Hide this

Results from Google Books

Click on a thumbnail to go to Google Books.

The Conquest of Assyria: Excavations in an…

The Conquest of Assyria: Excavations in an Antique Land (1994)

by Mogens T Larsen

MembersReviewsPopularityAverage ratingConversations
232459,532 (3.75)None



Sign up for LibraryThing to find out whether you'll like this book.

No current Talk conversations about this book.

Showing 2 of 2
"Conquest of Assyria" came highly recommended by David Damrosch in a footnote in "The Buried Book", so I took the chance. What a discovery! This is a very readable and enjoyable narrative of one of the most romantic and picturesque stories in archeology. Perhaps partly justifying the steep price ($135 list), the book is physically above average in terms of quality - it is large format, the binding is like a tank, the boards are heavy and solid, the paper is heavy gloss, there are full-color plates, maps and drawings throughout (at least every 3rd page). The narrative reads like a novel covering the lives of about half a dozen gentleman "scientists" (more like antiquarian diggers). Layard is the central hero with adventures and tales equal to anything in India Jones, but all real. If it was re-printed in paperback for a mass audience it would probably overshadow books like The Buried Book, but for whatever reason, it remains for a limited audience because of the high price. If you have any interest in learning more about the desert adventures of 19th C archaeologists, this is one book to get lost in, it was hard to put down.

There are some scholarly quibbles. Larsen takes Laylards accounts of his adventures, written for a 19th C popular audience, at face value and in the end tends to have written a hagiography of Laylard. He repeats racists 19th c perspectives about Arabs (stupid, bad workers, etc..). His perspective on the Oriental middle east is likewise outdated calling it "endless, monotonous and flat.. decrepit.. not a nice place to spend the summer or any other time of year." There is no awareness by Larsen of post-colonial views, he seems to favor the 19th c colonial position of superiority. As a story of mystery and adventure it can't be beat, as a scholarly account it repeats old stereotypes that should be retired. ( )
  Stbalbach | Apr 17, 2007 |
"The Conquest of Assyria" tells the story of the rediscovery of a "lost" ancient civilisation, Anglo-French rivalry, larger-than-life characters, and colourful feuds. Everyone had their own Nineveh, their own transliteration scheme, their own dreams of publiction, celebrity and renown.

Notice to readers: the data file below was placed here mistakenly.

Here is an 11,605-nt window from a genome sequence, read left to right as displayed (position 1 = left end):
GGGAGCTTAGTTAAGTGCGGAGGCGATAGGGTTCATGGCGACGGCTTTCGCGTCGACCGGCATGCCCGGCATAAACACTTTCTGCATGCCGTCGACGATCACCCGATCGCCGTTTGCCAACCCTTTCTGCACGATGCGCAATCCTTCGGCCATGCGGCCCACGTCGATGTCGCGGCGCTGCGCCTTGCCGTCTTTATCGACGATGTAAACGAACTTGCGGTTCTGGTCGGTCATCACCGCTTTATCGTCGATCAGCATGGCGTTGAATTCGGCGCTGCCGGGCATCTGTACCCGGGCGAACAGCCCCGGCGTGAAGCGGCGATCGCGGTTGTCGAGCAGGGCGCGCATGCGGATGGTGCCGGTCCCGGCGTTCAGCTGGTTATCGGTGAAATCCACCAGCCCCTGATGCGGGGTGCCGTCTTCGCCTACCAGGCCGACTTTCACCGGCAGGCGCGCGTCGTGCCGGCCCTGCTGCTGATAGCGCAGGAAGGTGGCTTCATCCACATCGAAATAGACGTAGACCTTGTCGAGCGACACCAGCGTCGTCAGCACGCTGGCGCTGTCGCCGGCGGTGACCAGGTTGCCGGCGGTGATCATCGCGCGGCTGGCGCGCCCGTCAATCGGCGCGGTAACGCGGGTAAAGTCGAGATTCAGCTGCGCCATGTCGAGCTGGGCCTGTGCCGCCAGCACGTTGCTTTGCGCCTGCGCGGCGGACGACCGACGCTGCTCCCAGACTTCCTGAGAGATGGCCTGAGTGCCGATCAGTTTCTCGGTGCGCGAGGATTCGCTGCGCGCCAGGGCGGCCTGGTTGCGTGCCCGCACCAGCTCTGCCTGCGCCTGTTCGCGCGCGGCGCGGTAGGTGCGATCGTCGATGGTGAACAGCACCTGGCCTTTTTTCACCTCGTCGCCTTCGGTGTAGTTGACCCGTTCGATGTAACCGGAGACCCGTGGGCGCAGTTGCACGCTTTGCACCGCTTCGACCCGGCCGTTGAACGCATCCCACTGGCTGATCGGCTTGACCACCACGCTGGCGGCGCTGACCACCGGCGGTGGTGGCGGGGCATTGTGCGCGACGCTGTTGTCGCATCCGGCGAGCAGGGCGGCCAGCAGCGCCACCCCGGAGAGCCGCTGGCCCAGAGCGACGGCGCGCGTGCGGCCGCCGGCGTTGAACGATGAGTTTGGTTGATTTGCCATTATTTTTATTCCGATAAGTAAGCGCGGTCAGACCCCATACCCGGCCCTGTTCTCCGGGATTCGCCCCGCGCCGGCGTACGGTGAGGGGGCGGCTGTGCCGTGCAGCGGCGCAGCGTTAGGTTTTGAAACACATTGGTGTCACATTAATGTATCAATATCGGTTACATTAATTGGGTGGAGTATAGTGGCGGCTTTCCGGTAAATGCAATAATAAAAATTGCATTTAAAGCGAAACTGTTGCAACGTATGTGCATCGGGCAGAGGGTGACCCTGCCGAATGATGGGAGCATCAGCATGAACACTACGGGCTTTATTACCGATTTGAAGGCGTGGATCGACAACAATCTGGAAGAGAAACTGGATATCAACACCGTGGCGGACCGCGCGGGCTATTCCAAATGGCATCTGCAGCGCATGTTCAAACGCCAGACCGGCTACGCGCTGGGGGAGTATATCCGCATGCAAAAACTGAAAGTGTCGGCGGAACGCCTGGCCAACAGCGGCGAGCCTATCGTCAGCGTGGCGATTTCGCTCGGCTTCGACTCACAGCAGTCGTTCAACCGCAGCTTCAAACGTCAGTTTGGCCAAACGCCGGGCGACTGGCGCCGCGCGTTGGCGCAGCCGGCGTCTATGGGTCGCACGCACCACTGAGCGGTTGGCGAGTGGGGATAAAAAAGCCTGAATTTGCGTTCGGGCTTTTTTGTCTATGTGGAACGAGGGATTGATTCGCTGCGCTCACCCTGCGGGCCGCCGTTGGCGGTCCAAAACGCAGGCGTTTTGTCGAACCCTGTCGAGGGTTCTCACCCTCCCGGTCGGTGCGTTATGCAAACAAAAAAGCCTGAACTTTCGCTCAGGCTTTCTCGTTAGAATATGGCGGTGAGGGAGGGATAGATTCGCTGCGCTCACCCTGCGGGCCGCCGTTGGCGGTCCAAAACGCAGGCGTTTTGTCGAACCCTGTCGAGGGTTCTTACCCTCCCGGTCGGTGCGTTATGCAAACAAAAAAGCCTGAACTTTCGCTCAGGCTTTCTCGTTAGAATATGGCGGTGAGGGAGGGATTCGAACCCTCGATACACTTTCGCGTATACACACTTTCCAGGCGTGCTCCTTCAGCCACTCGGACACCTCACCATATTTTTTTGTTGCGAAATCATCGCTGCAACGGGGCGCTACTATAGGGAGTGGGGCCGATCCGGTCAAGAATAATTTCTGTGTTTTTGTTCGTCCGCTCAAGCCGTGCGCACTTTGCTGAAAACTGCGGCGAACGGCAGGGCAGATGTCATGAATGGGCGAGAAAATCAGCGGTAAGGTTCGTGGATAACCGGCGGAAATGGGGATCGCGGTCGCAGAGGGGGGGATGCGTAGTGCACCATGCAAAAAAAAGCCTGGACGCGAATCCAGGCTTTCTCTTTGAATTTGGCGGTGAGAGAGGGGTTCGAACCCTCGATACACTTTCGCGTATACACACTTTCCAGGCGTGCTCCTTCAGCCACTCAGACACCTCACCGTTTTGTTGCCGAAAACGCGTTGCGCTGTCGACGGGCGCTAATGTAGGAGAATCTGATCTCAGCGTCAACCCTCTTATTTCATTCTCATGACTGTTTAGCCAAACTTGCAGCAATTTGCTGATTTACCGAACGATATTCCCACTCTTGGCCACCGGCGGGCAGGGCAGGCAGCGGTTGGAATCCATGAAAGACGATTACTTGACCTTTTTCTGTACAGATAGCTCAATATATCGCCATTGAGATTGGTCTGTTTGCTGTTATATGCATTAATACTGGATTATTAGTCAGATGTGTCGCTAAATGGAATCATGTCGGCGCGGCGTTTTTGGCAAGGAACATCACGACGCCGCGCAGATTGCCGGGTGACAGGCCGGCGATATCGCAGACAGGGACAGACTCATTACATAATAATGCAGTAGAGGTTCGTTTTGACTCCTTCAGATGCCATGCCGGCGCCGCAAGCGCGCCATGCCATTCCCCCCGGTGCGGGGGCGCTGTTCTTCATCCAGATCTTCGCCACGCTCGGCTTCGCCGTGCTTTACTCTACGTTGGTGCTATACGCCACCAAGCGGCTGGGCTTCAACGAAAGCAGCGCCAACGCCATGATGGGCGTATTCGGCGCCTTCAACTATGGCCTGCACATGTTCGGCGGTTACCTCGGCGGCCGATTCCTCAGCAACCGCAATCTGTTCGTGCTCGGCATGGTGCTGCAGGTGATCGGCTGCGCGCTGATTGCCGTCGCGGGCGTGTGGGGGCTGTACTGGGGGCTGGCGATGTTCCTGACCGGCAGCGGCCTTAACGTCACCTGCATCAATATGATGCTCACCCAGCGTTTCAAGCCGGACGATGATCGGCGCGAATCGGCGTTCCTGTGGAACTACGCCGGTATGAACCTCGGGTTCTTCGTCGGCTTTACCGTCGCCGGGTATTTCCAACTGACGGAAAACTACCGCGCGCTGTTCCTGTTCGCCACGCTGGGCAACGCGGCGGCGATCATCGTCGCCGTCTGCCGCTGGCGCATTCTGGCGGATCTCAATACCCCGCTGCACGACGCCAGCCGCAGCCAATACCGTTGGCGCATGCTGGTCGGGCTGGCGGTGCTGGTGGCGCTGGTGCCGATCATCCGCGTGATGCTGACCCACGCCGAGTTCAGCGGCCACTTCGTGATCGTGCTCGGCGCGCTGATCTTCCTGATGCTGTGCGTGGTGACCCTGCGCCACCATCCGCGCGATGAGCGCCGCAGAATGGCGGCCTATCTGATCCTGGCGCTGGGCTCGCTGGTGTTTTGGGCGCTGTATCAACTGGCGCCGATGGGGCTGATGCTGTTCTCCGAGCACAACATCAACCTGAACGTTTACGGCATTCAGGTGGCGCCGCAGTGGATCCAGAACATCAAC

NickBrooke | Apr 18, 2006 |
Showing 2 of 2
no reviews | add a review
You must log in to edit Common Knowledge data.
For more help see the Common Knowledge help page.
Series (with order)
Canonical title
Original title
Alternative titles
Original publication date
Important places
Important events
Related movies
Awards and honors
First words
Last words
Disambiguation notice
Publisher's editors
Publisher series
Original language

References to this work on external resources.

Wikipedia in English


Book description
Haiku summary

Amazon.com Product Description (ISBN 041514356X, Hardcover)

The Conquest of Assyria tells what must surely be one of the most romantic tales of archaeological endeavour. The great cities and ancient palaces of Mesopotamia had lain buried for over two millenia, and were all but forgotten, half remembered in the Hebrew Bible and Classical texts. This volume records the dramatic finds, the decipherment of the cuneiform system of writing and the rediscovery of a lost civilisation.

(retrieved from Amazon Thu, 12 Mar 2015 18:19:02 -0400)

No library descriptions found.

Quick Links

Swap Ebooks Audio
2 wanted

Popular covers


Average: (3.75)
3 1
4.5 1

Is this you?

Become a LibraryThing Author.


About | Contact | Privacy/Terms | Help/FAQs | Blog | Store | APIs | TinyCat | Legacy Libraries | Early Reviewers | Common Knowledge | 119,758,918 books! | Top bar: Always visible